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Political and power stock has mysteriously tanked

Text-illustration by Franke James, MFA. Paper bag heads ©istockphoto.com/Lise Gagne

Dear Office-Politics,

I recently left a law firm after 14 years, to go to another larger firm, working both for the top team and a new division.

It has recently been brought to my attention that I have a “reputation” and I am no longer in consideration for that top team because my “reputation proceeds me.” I have done everything asked of me at the new job and have received nothing but good feedback. Now this.

I know that they conducted a review on me – speaking to my new boss and everything. He isn’t sure of what was going on either. I have no idea what that means, I’ve never had a reputation. However, I do know that my former boss had a history of bad mouthing anyone who left him. I have emails and cards from clients, thanking me for doing such good things for them. I have copies of my reviews from over the years. I believed I left on good terms.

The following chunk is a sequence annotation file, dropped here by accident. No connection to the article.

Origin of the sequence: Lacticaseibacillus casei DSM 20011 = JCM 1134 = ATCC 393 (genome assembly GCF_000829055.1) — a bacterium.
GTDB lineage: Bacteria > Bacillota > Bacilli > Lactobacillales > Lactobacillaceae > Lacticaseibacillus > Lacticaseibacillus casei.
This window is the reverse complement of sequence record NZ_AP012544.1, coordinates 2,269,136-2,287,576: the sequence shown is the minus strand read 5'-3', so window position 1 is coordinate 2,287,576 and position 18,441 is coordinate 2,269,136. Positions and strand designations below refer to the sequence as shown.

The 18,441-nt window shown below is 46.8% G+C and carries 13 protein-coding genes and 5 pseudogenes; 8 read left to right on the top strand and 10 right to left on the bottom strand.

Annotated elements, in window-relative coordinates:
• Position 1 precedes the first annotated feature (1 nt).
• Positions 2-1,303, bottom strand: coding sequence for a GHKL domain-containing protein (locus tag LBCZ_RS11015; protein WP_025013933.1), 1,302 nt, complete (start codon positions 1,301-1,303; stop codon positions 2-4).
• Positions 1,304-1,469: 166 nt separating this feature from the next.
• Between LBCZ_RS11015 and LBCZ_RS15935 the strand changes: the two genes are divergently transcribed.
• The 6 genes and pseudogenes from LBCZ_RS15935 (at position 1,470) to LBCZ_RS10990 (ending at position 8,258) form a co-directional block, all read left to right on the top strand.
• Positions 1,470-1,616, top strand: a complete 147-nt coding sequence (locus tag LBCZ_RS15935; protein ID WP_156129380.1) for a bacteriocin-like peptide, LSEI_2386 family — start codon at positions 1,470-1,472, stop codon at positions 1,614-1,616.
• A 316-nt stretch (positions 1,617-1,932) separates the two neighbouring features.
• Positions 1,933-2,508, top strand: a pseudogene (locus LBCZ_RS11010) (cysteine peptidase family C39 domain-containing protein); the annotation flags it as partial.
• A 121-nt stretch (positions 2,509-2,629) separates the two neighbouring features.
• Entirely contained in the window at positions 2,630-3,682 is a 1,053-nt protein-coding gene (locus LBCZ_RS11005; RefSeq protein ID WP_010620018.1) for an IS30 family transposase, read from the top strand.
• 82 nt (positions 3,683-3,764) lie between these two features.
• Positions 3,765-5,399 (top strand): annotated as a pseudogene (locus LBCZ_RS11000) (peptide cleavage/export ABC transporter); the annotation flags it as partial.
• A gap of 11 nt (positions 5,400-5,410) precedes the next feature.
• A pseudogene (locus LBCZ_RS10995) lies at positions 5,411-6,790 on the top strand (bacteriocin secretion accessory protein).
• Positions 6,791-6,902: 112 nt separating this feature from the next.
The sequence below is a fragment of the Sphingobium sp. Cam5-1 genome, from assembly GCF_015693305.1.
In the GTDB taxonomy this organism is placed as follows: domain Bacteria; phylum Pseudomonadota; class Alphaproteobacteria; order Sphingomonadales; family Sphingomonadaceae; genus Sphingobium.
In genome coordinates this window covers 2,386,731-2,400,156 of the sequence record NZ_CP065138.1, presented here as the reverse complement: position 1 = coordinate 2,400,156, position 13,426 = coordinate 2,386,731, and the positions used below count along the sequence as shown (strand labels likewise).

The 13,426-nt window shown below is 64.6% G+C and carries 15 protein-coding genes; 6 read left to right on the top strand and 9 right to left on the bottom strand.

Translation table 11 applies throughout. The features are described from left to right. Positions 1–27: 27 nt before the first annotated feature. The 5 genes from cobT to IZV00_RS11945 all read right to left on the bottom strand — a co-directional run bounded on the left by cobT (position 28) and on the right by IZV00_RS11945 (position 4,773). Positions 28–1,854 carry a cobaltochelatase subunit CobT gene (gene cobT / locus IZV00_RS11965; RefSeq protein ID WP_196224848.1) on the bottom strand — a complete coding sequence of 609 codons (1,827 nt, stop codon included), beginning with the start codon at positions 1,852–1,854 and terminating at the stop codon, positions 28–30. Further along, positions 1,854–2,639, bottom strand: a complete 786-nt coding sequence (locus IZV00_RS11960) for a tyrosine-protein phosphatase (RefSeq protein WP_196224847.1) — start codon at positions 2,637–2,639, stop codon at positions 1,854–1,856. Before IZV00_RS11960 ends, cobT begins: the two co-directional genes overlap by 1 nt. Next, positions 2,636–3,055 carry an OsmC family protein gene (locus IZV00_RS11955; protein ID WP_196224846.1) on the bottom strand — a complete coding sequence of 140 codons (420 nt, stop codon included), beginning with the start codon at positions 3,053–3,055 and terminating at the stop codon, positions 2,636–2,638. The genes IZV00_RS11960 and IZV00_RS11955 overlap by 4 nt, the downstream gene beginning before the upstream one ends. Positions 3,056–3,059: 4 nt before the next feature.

Not sure how to handle this situation. Should I ask further questions, how do I defend myself?



dr. rick brandon
dr. marty seldman

Dear Devalued,

Your situation is not uncommon, where suddenly and mysteriously your political and power stock “tanks”. Our job is to help you figure out why it happened and what to do next.

That said, there is no way that we can read the minds of people we don’t know. Sometimes when people like you write to us (no offense) there actually might be valid performance concerns. Even so, it sounds like no one is clearly conveying what the objective problems are so you can fix them, so you still have a right to feel mistreated.

Here are some questions to consider. They may help you to understand this sudden negativity: